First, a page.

An example of a modernist short story is The Garden Party by Katherine Mansfield.

Further Examples

Hamlet begins after the death of Hamlet’s father. Characters make reference to King Hamlet’s death without the plot’s first establishment of said fact. Since the play focuses on Hamlet and the revenge itself more so than the motivation, Shakespeare utilizes in medias res to bypass superfluous exposition.

Modern novelists known to extensively employ in medias res in conjunction with flashbacks include William Faulkner and Toni Morrison.

Well-known films that employ it include Raging Bull and City of God.  Star Wars IV: A New Hope starts in medias res: it opens in the middle of a chase and battle scene.

The guidelines are different when it comes to novels vs short stories. Ansen Dibell writes in Elements of Fiction Writing: Plot,

My strong advice is that if establishing a pre-existing norm isn’t absolutely vital, skip it. Leave it out altogether, if you possibly can. Instead, start in médias res. In general practice, that means starting your actual narrative just before, or even during, the first major conflict or confrontation: the point at which things start to get serious, when they start moving toward final crisis.

Specifically, that means starting a short story just before the main crisis which will provide the story’s resolution. Start a novel during the first crisis, because you’ll have time to draw back and explain how things got that way later in the first chapter, or even in chapter two.

Don’t tell how the protagonist decided to go out and buy fireworks, how much they cost, how he brought them home, how he stored them, what his wife said. Begin when the fuse is lit and the reader sees a bang coming any minute.

Works to Compare and Contrast with Hilda Bewildered

Hilda Bewildered is an illustrated short story book app published by Slap Happy Larry. Here are some other stories to compare and contrast.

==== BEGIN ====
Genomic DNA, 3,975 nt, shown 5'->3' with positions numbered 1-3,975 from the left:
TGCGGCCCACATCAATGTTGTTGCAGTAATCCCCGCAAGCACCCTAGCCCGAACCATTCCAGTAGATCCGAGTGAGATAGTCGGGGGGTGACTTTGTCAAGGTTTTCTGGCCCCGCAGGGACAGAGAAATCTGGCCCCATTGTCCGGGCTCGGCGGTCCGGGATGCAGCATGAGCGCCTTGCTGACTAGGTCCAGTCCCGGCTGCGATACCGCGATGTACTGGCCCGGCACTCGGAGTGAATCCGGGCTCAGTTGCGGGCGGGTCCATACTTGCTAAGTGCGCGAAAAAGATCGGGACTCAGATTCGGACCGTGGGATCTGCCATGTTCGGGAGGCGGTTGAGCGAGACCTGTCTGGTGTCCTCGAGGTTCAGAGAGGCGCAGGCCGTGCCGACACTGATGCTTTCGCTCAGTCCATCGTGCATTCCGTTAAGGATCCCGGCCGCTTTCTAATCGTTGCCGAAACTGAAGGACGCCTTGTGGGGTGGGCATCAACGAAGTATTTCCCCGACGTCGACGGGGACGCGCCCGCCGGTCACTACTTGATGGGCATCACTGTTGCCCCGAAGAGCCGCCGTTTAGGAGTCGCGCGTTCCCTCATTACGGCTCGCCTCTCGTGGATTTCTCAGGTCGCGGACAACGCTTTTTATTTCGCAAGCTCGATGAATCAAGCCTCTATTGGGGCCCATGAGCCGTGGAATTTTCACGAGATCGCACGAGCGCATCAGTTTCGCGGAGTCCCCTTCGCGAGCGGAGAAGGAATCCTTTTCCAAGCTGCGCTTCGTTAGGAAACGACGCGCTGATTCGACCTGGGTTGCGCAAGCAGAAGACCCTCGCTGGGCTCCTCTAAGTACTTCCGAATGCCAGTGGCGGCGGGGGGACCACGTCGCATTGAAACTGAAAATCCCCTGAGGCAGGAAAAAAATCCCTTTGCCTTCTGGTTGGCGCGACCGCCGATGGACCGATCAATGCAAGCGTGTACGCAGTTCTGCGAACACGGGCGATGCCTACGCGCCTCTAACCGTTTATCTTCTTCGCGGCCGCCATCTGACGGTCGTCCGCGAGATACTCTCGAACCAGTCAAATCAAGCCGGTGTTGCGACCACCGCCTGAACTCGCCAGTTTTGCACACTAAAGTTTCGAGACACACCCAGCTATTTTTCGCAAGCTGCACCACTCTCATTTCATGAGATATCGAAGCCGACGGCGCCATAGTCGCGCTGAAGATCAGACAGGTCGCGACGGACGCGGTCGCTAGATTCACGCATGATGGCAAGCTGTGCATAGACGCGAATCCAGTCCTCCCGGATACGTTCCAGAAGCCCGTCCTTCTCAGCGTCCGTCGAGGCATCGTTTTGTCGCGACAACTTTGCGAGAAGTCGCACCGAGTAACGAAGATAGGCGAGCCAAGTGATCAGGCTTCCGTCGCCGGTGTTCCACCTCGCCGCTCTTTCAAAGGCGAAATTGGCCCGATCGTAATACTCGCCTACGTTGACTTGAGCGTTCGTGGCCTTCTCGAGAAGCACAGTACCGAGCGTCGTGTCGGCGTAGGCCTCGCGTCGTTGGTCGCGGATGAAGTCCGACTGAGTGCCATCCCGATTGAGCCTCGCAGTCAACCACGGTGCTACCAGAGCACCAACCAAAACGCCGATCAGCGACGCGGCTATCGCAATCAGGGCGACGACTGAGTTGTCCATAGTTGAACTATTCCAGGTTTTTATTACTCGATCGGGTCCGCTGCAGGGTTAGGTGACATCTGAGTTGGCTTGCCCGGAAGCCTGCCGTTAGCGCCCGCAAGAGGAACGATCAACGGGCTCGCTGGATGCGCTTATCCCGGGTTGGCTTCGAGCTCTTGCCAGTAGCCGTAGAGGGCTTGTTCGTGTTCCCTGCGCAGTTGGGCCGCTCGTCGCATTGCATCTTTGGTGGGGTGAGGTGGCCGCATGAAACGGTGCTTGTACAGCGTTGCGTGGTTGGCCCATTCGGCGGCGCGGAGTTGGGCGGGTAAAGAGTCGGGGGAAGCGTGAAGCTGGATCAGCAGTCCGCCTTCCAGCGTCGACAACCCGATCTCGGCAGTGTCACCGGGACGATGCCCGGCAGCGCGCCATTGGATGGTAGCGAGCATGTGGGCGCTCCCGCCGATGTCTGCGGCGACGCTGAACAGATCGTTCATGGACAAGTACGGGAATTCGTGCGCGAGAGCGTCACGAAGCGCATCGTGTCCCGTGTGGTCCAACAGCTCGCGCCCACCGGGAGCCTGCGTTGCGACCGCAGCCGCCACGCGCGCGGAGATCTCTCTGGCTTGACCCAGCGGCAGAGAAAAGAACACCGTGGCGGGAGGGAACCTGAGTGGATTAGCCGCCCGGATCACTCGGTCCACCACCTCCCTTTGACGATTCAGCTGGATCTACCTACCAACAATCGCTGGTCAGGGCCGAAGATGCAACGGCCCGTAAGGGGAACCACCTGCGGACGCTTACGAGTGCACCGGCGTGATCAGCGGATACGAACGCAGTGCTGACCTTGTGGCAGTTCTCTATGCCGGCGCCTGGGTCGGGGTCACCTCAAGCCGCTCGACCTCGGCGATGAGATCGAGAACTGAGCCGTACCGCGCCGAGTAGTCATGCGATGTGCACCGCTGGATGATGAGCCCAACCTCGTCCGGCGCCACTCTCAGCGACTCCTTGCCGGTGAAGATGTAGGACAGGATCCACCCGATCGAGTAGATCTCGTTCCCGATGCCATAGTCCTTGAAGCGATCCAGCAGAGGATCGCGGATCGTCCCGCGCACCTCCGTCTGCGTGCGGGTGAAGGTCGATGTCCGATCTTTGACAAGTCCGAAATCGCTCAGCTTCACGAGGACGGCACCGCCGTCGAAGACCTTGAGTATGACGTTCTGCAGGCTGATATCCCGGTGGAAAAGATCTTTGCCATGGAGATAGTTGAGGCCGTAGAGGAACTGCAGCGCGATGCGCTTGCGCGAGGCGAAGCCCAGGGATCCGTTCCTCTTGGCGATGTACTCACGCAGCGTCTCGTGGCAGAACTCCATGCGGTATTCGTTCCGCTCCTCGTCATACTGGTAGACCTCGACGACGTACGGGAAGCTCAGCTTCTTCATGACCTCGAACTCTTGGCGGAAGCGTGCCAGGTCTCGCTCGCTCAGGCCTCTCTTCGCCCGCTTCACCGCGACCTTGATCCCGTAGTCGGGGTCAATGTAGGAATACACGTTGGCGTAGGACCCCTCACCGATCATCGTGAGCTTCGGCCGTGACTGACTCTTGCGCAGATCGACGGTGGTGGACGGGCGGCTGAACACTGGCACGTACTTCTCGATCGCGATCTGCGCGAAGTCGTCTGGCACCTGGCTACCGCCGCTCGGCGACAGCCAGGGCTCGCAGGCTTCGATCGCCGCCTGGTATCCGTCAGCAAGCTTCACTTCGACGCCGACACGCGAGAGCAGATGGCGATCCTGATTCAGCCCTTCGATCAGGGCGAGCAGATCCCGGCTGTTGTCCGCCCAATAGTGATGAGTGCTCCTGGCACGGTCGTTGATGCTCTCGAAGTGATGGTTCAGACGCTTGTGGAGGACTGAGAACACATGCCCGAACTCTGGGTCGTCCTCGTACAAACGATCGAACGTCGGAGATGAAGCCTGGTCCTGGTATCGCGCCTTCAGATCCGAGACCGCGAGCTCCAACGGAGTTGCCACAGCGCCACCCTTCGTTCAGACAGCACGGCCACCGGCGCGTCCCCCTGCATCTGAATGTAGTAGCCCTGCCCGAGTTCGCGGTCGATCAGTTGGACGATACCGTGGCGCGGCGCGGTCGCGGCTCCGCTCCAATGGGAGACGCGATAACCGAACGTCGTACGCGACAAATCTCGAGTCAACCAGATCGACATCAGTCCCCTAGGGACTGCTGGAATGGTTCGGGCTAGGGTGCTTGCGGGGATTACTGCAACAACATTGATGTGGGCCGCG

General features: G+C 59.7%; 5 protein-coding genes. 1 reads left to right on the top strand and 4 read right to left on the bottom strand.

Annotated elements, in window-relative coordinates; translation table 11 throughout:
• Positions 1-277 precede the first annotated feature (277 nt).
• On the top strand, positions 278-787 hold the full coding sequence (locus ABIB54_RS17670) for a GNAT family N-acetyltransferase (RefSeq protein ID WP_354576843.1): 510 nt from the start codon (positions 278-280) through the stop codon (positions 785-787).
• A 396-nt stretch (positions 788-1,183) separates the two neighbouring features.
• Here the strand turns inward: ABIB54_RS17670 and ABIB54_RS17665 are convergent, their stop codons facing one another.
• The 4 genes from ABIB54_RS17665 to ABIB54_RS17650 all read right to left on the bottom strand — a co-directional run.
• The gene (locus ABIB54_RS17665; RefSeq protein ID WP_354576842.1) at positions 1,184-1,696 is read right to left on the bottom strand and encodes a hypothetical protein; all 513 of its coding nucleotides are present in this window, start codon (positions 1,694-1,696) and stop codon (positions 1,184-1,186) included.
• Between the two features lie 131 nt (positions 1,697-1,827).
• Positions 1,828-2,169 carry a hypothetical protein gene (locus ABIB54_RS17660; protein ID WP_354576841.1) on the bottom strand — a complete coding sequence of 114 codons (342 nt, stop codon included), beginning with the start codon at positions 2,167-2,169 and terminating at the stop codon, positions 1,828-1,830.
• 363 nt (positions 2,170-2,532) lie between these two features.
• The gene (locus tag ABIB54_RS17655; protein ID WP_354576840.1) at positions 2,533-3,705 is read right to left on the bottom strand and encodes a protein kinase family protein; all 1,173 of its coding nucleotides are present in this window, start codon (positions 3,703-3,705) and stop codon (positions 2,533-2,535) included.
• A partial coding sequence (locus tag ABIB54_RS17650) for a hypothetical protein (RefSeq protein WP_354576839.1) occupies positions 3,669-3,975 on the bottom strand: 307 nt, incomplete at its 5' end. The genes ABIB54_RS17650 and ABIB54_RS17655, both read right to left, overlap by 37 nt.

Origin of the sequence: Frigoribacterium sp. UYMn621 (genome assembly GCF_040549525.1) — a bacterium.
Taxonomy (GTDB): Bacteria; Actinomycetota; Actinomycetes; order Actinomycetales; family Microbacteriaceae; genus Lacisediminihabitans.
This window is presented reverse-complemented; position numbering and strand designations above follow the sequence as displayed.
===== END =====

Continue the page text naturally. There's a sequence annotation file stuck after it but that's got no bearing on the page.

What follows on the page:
Non-fiction: Short: Walking Tall When You’re Not Tall At All

Short Walking Tall When You're Not Tall At All Cover

Both boys and girls are highly rewarded for conforming to — and exaggerating — our own masculinities and femininities. For women that means: curvaceous but small, hairless, large-eyed, soft-haired. For men this means different things, including (increasingly) muscular and (always) tall.


Fairytale: Sleeping Beauty

Aurora from Disney's 1952 Film Adaptation

Aurora from Disney’s 1952 Film Adaptation

The princess shall indeed grow in grace and beauty, beloved by all who know her. But, before the sun sets on her sixteenth birthday, she shall prick her finger on the spindle of a spinning wheel and die.

Though Hilda Bewildered is not a magical tale — rather, a tale of realism set in a parallel universe — Princess Hilda is likewise ‘beloved by all who know her’ (and especially by those who don’t). Like the princess of the fairytale, she has ‘indeed grown in grace and beauty’. Beauty, in fact, is mandatory for a princess. ‘Aurora’ is named so because of the light she seems to emanate. Though Princess Hilda does not prick her finger and die on her sixteenth birthday, we can treat the death at the onset of adulthood in a metaphorical way, in which case Hilda is right to be afraid.

The forest is significant in Sleeping Beauty as it is in Hilda Bewildered: The good fairies “planned to raise Aurora in the deep forest until the age of sixteen, when the curse finished, and then to take the princess to the castle again, with her parents.” Likewise, Princess Hilda wishes to escape to the forest, but has only her imagination.

Short Story Study: Sleeping Beauty by Charles Perrault

For Adults: The Bloody Chamber by Angela Carter

The Bloody Chamber Angela Carter

Like Hilda Bewildered, this modern fairytale is:

  1. set in a castle somewhere in Europe
  2. is about a girl coming of age, this time prompted by marriage
  3. makes use of the juxtaposition between warmth and cold: I stealthily sat up, raised the blind a little and huddled against the cold window that misted over with the warmth of my breathing, gazing out at the dark platform towards those rectangles of domestic lamplight that promised warmth, company, a supper of sausages hissing in a pan on the stove for the station master
  4. is about the loneliness of the wealthy: Into marriage, into exile; I sensed it, I knew it–that, henceforth, I would always be lonely….my new rank forbade overtures of friendship to the staff. The sun is described as ‘cold‘ and another time as ‘black‘.
  5. includes a heavy, expensive ring with a starring role: My husband liked me to wear my opal over my kid glove, a showy, theatrical trick–but the moment the ironic chauffeur glimpsed its simmering flash he smiled, as though it was proof positive I was his master’s wife.